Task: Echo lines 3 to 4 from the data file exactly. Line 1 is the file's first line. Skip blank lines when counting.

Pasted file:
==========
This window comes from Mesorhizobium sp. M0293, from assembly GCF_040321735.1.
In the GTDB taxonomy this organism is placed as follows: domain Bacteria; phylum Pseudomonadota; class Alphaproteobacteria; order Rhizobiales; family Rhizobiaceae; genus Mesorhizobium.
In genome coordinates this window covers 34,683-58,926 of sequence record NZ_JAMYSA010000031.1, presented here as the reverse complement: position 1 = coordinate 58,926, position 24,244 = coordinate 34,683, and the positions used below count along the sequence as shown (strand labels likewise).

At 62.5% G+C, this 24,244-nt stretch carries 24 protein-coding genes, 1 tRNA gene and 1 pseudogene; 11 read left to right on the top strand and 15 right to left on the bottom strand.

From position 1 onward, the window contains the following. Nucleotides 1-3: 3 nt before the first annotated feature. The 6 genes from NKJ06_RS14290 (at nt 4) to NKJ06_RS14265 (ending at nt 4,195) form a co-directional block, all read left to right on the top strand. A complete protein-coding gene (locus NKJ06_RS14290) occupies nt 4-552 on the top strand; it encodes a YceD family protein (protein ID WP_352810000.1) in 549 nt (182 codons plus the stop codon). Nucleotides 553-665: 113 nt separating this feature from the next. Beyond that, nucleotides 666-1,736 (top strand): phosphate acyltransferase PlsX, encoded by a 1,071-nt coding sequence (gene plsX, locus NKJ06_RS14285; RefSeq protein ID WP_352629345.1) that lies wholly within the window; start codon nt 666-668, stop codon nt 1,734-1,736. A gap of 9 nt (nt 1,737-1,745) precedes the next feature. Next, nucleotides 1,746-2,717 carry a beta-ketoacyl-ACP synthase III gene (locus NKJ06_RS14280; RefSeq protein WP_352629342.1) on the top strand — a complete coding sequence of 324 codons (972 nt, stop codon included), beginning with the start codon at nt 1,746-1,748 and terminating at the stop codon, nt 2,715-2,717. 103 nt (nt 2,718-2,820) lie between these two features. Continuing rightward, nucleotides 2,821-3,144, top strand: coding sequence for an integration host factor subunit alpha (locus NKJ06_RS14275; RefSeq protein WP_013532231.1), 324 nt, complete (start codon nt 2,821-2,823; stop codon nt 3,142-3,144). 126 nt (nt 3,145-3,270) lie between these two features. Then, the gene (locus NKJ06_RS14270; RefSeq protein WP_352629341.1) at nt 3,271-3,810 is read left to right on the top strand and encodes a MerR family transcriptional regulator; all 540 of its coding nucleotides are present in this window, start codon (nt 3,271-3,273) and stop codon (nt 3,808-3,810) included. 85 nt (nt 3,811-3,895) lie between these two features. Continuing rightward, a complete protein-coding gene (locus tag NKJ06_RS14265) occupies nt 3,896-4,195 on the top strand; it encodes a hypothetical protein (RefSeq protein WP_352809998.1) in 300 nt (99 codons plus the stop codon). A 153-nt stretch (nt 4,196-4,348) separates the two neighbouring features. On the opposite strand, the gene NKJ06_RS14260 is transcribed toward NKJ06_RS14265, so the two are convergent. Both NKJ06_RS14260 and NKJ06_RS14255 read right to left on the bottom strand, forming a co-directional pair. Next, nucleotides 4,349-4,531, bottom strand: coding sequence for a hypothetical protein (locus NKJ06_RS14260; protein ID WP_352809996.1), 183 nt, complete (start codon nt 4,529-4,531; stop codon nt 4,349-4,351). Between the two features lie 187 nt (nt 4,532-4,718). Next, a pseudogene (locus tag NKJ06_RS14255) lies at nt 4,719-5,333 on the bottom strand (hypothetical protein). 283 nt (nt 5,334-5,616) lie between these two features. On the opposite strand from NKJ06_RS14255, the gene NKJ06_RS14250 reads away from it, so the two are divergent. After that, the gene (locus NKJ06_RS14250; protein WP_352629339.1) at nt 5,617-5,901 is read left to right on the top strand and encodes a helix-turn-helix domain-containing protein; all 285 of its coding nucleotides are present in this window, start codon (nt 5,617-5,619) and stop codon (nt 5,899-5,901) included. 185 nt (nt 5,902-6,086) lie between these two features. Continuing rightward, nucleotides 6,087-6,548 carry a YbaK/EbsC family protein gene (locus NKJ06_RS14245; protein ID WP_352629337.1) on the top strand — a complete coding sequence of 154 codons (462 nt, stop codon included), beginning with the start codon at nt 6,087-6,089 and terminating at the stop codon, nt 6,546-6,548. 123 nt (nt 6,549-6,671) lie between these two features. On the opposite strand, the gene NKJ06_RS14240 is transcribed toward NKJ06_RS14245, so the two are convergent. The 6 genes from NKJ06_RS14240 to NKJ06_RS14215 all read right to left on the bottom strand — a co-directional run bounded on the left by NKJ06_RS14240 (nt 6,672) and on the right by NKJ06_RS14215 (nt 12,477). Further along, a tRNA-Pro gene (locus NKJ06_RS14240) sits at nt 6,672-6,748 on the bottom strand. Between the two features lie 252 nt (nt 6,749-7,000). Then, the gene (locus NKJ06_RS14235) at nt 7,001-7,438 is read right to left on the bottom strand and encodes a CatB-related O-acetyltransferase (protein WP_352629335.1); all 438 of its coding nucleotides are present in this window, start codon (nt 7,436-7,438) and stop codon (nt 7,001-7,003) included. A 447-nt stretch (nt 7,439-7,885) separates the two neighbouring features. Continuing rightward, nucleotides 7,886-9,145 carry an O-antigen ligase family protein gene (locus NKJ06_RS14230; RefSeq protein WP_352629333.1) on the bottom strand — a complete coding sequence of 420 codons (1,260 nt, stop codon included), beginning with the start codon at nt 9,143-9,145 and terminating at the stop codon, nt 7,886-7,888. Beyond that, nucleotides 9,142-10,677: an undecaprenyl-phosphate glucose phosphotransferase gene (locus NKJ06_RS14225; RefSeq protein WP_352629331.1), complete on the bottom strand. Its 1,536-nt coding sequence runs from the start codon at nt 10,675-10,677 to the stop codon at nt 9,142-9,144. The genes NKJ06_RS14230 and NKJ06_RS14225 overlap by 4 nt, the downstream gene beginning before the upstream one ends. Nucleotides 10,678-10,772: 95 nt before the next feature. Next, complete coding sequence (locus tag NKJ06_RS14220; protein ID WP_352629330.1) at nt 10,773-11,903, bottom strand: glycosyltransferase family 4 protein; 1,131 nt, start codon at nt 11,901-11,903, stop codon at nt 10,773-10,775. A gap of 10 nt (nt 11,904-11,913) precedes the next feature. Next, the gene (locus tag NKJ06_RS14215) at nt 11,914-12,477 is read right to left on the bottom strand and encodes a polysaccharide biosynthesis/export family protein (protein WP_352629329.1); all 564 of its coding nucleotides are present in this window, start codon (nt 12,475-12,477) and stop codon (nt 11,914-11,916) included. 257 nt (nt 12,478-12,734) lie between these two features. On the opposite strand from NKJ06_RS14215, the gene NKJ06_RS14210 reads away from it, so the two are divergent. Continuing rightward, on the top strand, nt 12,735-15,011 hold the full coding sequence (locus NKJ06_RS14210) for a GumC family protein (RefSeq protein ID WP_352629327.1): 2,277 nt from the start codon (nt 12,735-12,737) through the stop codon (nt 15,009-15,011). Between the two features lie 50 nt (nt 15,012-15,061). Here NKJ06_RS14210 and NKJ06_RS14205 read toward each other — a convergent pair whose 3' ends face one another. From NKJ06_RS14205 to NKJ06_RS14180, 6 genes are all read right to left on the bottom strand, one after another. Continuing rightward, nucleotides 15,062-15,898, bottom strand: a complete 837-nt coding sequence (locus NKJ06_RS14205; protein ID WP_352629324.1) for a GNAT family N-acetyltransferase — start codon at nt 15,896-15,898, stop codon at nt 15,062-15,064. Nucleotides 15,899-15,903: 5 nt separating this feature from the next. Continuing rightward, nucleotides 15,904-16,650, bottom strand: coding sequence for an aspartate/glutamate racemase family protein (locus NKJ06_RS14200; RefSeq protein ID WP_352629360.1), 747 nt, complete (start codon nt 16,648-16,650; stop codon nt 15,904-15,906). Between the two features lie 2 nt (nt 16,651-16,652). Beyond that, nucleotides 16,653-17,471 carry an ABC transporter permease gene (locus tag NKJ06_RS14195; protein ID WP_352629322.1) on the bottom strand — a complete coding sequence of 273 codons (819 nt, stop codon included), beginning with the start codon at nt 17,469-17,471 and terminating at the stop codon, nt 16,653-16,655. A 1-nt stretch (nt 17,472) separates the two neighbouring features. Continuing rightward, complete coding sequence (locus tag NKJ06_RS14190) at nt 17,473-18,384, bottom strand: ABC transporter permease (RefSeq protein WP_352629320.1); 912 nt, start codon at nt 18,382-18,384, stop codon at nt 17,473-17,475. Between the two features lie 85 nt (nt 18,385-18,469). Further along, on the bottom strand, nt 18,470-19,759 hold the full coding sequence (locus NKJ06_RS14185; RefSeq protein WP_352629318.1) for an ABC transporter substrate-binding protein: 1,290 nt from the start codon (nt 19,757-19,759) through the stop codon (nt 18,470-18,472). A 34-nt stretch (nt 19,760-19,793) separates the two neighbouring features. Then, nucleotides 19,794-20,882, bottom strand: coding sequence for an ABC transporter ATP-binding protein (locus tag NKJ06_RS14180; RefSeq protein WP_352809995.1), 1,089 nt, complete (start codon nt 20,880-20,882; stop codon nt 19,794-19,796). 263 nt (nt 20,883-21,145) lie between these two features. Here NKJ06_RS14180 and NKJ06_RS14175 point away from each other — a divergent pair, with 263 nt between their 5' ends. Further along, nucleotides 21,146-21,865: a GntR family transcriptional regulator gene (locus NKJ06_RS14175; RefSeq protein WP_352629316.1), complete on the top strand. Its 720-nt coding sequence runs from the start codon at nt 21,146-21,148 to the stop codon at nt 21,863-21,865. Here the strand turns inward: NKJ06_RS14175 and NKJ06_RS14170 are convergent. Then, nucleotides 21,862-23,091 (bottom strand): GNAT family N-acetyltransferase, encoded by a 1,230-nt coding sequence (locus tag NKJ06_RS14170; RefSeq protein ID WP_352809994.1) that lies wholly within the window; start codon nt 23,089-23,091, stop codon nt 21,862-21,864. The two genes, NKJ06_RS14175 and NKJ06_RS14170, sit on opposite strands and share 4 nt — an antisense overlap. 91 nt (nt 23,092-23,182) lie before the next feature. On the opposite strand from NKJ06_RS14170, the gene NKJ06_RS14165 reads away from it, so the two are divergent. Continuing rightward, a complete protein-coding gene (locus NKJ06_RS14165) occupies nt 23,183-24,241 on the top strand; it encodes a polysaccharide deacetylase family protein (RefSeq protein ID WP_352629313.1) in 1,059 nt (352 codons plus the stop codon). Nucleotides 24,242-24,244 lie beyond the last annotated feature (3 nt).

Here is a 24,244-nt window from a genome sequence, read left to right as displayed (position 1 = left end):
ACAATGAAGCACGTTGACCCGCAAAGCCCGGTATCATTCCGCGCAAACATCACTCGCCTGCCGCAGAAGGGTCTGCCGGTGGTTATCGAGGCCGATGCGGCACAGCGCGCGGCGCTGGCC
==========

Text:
In genome coordinates this window covers 34,683-58,926 of sequence record NZ_JAMYSA010000031.1, presented here as the reverse complement: position 1 = coordinate 58,926, position 24,244 = coordinate 34,683, and the positions used below count along the sequence as shown (strand labels likewise).

At 62.5% G+C, this 24,244-nt stretch carries 24 protein-coding genes, 1 tRNA gene and 1 pseudogene; 11 read left to right on the top strand and 15 right to left on the bottom strand.